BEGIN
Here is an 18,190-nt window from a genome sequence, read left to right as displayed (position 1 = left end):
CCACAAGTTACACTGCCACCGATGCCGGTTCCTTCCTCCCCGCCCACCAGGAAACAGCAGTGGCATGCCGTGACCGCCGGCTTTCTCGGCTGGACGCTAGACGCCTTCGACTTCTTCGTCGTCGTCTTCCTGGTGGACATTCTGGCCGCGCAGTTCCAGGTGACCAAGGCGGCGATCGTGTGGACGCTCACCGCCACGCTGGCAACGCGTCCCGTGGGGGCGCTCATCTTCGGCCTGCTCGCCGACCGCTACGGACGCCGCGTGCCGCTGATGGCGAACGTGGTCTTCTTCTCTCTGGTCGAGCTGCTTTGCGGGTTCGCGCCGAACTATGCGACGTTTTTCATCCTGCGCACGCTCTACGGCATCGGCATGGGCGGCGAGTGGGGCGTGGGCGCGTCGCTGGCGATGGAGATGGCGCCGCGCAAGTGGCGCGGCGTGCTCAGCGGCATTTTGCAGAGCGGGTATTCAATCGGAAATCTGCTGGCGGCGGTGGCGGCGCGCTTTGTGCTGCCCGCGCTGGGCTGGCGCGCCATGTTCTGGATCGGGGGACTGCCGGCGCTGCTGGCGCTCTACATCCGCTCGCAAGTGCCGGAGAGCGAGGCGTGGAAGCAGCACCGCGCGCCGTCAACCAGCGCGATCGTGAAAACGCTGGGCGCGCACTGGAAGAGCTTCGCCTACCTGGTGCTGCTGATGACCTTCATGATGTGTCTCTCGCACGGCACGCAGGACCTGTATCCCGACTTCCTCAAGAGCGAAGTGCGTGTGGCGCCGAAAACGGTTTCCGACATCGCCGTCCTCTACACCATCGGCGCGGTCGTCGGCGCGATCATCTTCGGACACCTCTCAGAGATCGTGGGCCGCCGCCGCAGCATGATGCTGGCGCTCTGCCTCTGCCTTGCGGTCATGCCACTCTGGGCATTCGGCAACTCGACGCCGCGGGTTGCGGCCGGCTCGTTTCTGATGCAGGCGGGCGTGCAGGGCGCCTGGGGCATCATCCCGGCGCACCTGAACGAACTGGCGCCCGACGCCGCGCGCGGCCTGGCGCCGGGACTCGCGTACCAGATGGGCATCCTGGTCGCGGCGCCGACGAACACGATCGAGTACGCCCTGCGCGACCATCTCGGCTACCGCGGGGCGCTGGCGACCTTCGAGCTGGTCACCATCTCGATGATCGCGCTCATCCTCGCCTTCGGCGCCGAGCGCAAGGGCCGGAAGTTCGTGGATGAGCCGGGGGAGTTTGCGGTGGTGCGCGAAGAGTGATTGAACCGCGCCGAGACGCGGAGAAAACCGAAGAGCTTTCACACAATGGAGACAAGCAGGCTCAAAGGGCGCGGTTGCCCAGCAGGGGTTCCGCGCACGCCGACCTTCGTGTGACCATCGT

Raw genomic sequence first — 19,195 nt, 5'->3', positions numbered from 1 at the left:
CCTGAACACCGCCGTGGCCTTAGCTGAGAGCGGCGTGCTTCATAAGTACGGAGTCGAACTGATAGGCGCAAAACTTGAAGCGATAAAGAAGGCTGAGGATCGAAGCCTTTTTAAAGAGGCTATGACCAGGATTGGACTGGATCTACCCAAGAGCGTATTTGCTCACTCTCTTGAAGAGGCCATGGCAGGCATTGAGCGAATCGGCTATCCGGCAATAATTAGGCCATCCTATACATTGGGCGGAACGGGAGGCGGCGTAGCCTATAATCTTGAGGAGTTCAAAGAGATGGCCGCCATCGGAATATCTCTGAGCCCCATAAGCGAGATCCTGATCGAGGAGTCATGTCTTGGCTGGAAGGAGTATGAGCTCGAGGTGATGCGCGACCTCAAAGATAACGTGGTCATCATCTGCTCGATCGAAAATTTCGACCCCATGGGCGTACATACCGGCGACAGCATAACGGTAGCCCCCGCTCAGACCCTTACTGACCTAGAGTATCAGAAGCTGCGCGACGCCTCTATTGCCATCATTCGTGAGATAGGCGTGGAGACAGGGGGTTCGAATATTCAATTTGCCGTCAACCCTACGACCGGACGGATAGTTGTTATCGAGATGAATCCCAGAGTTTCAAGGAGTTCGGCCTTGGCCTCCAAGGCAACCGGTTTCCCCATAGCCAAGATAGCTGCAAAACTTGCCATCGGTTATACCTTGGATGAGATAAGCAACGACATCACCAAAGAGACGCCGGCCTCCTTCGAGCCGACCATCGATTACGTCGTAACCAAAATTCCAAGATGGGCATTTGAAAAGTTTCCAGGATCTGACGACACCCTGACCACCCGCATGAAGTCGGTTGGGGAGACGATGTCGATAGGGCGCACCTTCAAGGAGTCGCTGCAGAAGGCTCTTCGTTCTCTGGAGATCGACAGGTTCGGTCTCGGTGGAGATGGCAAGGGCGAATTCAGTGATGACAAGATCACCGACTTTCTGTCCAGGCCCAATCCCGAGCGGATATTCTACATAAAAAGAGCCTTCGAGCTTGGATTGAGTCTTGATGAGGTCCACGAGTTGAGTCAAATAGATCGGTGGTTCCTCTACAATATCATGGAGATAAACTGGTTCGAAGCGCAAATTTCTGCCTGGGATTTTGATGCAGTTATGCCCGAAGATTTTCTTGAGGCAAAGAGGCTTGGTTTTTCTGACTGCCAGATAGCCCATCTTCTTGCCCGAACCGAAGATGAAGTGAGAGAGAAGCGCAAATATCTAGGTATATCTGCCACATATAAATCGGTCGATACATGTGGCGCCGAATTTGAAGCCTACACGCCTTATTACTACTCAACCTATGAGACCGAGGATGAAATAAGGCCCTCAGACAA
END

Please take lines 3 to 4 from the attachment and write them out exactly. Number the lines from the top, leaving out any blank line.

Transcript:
Raw genomic sequence first — 19,195 nt, 5'->3', positions numbered from 1 at the left:
CCTGAACACCGCCGTGGCCTTAGCTGAGAGCGGCGTGCTTCATAAGTACGGAGTCGAACTGATAGGCGCAAAACTTGAAGCGATAAAGAAGGCTGAGGATCGAAGCCTTTTTAAAGAGGCTATGACCAGGATTGGACTGGATCTACCCAAGAGCGTATTTGCTCACTCTCTTGAAGAGGCCATGGCAGGCATTGAGCGAATCGGCTATCCGGCAATAATTAGGCCATCCTATACATTGGGCGGAACGGGAGGCGGCGTAGCCTATAATCTTGAGGAGTTCAAAGAGATGGCCGCCATCGGAATATCTCTGAGCCCCATAAGCGAGATCCTGATCGAGGAGTCATGTCTTGGCTGGAAGGAGTATGAGCTCGAGGTGATGCGCGACCTCAAAGATAACGTGGTCATCATCTGCTCGATCGAAAATTTCGACCCCATGGGCGTACATACCGGCGACAGCATAACGGTAGCCCCCGCTCAGACCCTTACTGACCTAGAGTATCAGAAGCTGCGCGACGCCTCTATTGCCATCATTCGTGAGATAGGCGTGGAGACAGGGGGTTCGAATATTCAATTTGCCGTCAACCCTACGACCGGACGGATAGTTGTTATCGAGATGAATCCCAGAGTTTCAAGGAGTTCGGCCTTGGCCTCCAAGGCAACCGGTTTCCCCATAGCCAAGATAGCTGCAAAACTTGCCATCGGTTATACCTTGGATGAGATAAGCAACGACATCACCAAAGAGACGCCGGCCTCCTTCGAGCCGACCATCGATTACGTCGTAACCAAAATTCCAAGATGGGCATTTGAAAAGTTTCCAGGATCTGACGACACCCTGACCACCCGCATGAAGTCGGTTGGGGAGACGATGTCGATAGGGCGCACCTTCAAGGAGTCGCTGCAGAAGGCTCTTCGTTCTCTGGAGATCGACAGGTTCGGTCTCGGTGGAGATGGCAAGGGCGAATTCAGTGATGACAAGATCACCGACTTTCTGTCCAGGCCCAATCCCGAGCGGATATTCTACATAAAAAGAGCCTTCGAGCTTGGATTGAGTCTTGATGAGGTCCACGAGTTGAGTCAAATAGATCGGTGGTTCCTCTACAATATCATGGAGATAAACTGGTTCGAAGCGCAAATTTCTGCCTGGGATTTTGATGCAGTTATGCCCGAAGATTTTCTTGAGGCAAAGAGGCTTGGTTTTTCTGACTGCCAGATAGCCCATCTTCTTGCCCGAACCGAAGATGAAGTGAGAGAGAAGCGCAAATATCTAGGTATATCTGCCACATATAAATCGGTCGATACATGTGGCGCCGAATTTGAAGCCTACACGCCTTATTACTACTCAACCTATGAGACCGAGGATGAAATAAGGCCCTCAGACAA